The impulse is not new. People have always longed to determine their destinies. But, the recent spate of fractiousness over who controls whom is a sign of the times. It’s no accident that far flung countries such as Ukraine, United Kingdom, Spain and China all are experiencing at much the same moment public protests that reflect nothing so much as plain people insisting on their right to be free.
To those of us outside the affected areas some of these protests make no sense. As one observer wrote in the Financial Times about the Scottish thrust for independence, “I have not heard a single soul from Washington or Delhi, Brussels or Beijing suggest separation could be good for Scotland or Britain.” Similarly, there is outrage in Madrid at the mere thought that Catalan leaders would actually go ahead with a proposed vote on November 9, intended as a (nonbinding) referendum on Catalonian independence. In fact, Spain’s Foreign Minister, not wanting, obviously, to repeat Britain’s cliffhanger, said on Tuesday that his government would bring “the full force of the law” to block such a vote.
While the situation in Ukraine is in many ways different from that of Britain and Spain, and while Hong Kong is yet another case entirely, the similarities among them are striking. Some have argued that this is all about globalization, about open markets threatening people’s well-being, prompting them to seek refuge in atavistic identities. I would argue though that this is at least as much about politics as it is about economics – about a time in which the world over the old order is breaking down at least somewhat, and in which new ways of governing, that take into account 21st century public recalcitrance, have yet to be revealed.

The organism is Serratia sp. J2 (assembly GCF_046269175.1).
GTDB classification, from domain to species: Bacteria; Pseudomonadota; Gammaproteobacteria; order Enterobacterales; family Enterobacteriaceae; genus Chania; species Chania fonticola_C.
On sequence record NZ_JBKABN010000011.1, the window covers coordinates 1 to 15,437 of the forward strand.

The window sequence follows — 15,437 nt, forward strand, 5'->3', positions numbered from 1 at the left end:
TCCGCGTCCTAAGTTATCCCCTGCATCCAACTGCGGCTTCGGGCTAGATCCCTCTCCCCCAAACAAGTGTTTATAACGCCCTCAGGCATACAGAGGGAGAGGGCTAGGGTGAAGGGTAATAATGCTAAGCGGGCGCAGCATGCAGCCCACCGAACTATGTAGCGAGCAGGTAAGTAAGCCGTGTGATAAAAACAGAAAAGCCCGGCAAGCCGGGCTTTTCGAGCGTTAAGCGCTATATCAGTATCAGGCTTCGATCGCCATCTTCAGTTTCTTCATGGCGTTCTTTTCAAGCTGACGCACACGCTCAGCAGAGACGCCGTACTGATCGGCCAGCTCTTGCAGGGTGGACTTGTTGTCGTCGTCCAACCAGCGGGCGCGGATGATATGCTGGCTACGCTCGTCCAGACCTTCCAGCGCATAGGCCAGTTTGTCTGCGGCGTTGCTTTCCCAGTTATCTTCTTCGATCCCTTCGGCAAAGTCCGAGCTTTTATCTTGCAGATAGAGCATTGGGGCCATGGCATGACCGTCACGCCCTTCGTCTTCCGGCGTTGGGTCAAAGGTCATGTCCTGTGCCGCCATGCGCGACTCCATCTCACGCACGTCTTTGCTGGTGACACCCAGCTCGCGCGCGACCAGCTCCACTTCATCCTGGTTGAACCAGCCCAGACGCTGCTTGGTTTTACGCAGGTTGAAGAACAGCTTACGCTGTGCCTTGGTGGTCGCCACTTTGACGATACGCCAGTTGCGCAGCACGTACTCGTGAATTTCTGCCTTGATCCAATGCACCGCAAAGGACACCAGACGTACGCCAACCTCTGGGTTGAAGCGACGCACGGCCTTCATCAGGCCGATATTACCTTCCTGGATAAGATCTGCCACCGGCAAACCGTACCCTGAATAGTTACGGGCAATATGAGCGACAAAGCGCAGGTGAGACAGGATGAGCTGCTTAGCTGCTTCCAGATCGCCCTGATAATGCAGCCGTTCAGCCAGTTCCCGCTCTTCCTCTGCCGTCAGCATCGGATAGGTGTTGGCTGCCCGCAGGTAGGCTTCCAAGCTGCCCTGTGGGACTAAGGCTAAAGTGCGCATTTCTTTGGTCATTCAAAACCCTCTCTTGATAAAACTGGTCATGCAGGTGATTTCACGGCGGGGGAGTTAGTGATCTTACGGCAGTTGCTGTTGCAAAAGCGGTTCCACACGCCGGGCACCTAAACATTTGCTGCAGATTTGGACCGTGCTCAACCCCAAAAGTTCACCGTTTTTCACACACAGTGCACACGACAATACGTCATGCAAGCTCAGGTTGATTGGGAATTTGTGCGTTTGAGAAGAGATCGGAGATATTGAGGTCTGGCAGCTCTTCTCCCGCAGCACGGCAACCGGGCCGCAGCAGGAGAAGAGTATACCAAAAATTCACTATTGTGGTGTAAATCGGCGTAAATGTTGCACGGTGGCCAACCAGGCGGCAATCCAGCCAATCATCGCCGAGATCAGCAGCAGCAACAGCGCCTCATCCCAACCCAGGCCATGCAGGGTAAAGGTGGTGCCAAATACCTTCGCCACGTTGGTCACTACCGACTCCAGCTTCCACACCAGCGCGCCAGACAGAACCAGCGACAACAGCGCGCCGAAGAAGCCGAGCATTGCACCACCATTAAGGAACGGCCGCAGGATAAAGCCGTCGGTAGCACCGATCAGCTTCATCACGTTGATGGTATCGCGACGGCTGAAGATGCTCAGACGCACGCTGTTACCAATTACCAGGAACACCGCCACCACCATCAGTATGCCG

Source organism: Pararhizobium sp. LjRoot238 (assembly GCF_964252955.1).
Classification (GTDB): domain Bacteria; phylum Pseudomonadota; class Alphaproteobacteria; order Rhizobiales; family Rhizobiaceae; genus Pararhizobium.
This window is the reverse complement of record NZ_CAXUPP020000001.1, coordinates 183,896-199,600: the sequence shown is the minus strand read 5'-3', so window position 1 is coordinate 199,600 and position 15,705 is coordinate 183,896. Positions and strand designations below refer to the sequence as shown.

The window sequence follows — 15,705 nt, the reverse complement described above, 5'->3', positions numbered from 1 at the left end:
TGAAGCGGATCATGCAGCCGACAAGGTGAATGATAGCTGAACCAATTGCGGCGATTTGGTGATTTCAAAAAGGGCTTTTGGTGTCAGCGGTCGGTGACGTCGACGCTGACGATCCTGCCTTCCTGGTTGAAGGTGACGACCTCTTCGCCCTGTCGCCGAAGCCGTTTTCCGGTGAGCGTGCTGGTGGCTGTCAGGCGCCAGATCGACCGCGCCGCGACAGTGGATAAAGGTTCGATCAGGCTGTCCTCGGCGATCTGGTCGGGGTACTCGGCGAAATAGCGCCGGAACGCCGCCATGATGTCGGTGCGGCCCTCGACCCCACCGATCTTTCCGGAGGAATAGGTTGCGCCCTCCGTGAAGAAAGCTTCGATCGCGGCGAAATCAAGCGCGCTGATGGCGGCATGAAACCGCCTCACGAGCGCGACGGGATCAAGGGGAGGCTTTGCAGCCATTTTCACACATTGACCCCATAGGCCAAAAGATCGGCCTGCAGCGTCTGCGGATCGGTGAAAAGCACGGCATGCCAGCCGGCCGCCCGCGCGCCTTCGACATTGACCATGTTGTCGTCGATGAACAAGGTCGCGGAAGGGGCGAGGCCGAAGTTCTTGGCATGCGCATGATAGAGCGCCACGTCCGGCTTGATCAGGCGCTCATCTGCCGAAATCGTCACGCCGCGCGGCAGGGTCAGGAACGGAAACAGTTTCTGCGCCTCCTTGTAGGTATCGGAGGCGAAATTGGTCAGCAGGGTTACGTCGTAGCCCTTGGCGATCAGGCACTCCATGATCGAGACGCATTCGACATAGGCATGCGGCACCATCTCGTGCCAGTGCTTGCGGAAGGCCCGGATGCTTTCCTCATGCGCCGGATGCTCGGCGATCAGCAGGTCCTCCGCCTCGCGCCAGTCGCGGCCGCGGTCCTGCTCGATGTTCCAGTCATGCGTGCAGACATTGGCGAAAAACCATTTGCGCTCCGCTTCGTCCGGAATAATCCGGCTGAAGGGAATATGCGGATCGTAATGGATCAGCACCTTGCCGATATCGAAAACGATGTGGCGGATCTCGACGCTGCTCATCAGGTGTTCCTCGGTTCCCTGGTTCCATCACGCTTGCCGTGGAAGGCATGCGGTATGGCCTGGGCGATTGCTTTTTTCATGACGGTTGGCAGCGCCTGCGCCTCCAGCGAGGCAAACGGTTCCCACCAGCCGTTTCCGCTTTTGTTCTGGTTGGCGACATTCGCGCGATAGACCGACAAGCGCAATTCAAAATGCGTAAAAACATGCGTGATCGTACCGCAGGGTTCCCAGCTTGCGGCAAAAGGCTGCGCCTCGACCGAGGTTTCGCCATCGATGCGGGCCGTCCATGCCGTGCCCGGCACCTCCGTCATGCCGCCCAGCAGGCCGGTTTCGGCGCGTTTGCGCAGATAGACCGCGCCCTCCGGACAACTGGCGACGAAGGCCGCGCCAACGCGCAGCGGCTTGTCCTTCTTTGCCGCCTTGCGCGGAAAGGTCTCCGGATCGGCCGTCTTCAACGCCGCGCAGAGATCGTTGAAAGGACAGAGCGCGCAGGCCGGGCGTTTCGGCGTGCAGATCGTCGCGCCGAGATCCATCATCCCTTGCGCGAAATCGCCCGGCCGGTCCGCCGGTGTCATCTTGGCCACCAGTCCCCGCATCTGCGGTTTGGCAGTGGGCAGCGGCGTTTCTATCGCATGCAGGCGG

The people’s struggle for autonomy in Hong Kong is likely to be especially difficult. Chinese authorities are laboring to find a way between what they want – a high level of control similar to what they have in China – and what Hong Kong democrats what, a low level of control similar to what they had during the last years of British rule. Moreover Hong Kong democrats feel that they have been betrayed. When Hong Kong first was transferred to China in 1997 it was promised a “high degree of autonomy” – a promise that seems to political activists to be, in effect, empty.
The Scots finally decided against independence. However, the relationship between Scotland and England inevitably will change. If the now restive Scots are to be gratified and satisfied, it will require that England bestow on them some of what they want – greater autonomy. We see this trend already in evidence in Ukraine, and it is highly likely that someday Spain and China will be obliged to follow suit. To do otherwise – to refuse to acknowledge the temper of the times – is to risk a level unrest in the interest of none of the interested parties.